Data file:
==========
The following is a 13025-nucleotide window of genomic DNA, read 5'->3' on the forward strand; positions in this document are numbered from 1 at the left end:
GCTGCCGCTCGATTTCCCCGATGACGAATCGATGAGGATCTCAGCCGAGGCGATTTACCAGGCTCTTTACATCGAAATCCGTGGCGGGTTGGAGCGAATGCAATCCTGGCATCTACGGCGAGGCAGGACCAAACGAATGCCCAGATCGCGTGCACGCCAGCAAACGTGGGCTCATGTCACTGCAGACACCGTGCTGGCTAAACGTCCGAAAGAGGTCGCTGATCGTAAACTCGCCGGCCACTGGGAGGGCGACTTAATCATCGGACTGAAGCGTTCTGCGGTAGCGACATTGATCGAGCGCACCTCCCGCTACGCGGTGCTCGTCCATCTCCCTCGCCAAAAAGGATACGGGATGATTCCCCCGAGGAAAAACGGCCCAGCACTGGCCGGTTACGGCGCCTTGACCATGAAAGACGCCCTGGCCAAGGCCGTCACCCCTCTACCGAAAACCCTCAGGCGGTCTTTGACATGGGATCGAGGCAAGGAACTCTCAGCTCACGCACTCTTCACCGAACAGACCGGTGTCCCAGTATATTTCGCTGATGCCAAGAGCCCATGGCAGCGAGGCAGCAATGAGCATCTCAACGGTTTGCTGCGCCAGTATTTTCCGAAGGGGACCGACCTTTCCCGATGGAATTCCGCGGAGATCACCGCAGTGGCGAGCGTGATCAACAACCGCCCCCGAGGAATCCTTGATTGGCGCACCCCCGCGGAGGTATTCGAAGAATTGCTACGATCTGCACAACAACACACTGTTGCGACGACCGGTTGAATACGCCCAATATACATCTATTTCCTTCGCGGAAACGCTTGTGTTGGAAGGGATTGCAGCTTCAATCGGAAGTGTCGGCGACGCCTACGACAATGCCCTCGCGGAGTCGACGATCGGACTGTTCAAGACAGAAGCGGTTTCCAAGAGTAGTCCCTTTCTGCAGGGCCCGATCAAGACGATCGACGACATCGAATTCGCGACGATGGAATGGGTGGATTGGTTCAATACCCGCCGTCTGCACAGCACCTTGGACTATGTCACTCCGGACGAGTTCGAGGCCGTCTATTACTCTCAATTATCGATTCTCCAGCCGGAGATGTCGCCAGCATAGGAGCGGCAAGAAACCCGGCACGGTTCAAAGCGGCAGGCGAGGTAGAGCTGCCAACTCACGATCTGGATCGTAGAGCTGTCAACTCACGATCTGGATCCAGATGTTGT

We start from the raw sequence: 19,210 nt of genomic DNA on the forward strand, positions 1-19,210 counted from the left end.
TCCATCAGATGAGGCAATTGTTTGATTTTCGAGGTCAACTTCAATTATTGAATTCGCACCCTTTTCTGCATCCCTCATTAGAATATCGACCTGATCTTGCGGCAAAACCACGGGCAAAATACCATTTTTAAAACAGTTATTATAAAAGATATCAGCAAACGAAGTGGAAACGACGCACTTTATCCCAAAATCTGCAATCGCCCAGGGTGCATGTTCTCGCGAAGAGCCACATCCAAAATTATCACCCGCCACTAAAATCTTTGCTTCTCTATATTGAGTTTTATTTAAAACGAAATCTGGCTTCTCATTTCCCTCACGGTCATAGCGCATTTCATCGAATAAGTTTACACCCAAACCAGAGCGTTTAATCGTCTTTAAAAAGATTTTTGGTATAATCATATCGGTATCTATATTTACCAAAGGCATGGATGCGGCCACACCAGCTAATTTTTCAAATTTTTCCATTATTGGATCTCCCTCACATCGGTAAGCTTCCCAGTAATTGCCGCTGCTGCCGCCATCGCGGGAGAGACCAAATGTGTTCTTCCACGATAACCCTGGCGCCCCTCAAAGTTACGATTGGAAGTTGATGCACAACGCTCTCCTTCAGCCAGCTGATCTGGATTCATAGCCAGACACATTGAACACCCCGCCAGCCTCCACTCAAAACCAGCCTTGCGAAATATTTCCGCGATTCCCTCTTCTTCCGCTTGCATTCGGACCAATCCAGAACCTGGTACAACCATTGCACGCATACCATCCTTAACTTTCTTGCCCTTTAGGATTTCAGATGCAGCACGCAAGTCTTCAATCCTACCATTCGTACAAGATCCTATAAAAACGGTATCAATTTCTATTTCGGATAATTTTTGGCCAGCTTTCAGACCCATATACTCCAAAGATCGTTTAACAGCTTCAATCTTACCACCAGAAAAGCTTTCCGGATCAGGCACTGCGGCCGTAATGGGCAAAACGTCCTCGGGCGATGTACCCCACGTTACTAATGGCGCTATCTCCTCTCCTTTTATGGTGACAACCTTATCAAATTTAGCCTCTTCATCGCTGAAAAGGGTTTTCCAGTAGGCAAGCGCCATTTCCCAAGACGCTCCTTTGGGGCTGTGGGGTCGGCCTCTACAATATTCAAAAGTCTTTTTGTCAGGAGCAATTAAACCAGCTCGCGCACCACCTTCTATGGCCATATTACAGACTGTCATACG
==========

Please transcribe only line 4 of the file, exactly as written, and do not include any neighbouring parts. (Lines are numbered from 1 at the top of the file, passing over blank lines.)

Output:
TCCATCAGATGAGGCAATTGTTTGATTTTCGAGGTCAACTTCAATTATTGAATTCGCACCCTTTTCTGCATCCCTCATTAGAATATCGACCTGATCTTGCGGCAAAACCACGGGCAAAATACCATTTTTAAAACAGTTATTATAAAAGATATCAGCAAACGAAGTGGAAACGACGCACTTTATCCCAAAATCTGCAATCGCCCAGGGTGCATGTTCTCGCGAAGAGCCACATCCAAAATTATCACCCGCCACTAAAATCTTTGCTTCTCTATATTGAGTTTTATTTAAAACGAAATCTGGCTTCTCATTTCCCTCACGGTCATAGCGCATTTCATCGAATAAGTTTACACCCAAACCAGAGCGTTTAATCGTCTTTAAAAAGATTTTTGGTATAATCATATCGGTATCTATATTTACCAAAGGCATGGATGCGGCCACACCAGCTAATTTTTCAAATTTTTCCATTATTGGATCTCCCTCACATCGGTAAGCTTCCCAGTAATTGCCGCTGCTGCCGCCATCGCGGGAGAGACCAAATGTGTTCTTCCACGATAACCCTGGCGCCCCTCAAAGTTACGATTGGAAGTTGATGCACAACGCTCTCCTTCAGCCAGCTGATCTGGATTCATAGCCAGACACATTGAACACCCCGCCAGCCTCCACTCAAAACCAGCCTTGCGAAATATTTCCGCGATTCCCTCTTCTTCCGCTTGCATTCGGACCAATCCAGAACCTGGTACAACCATTGCACGCATACCATCCTTAACTTTCTTGCCCTTTAGGATTTCAGATGCAGCACGCAAGTCTTCAATCCTACCATTCGTACAAGATCCTATAAAAACGGTATCAATTTCTATTTCGGATAATTTTTGGCCAGCTTTCAGACCCATATACTCCAAAGATCGTTTAACAGCTTCAATCTTACCACCAGAAAAGCTTTCCGGATCAGGCACTGCGGCCGTAATGGGCAAAACGTCCTCGGGCGATGTACCCCACGTTACTAATGGCGCTATCTCCTCTCCTTTTATGGTGACAACCTTATCAAATTTAGCCTCTTCATCGCTGAAAAGGGTTTTCCAGTAGGCAAGCGCCATTTCCCAAGACGCTCCTTTGGGGCTGTGGGGTCGGCCTCTACAATATTCAAAAGTCTTTTTGTCAGGAGCAATTAAACCAGCTCGCGCACCACCTTCTATGGCCATATTACAGACTGTCATACG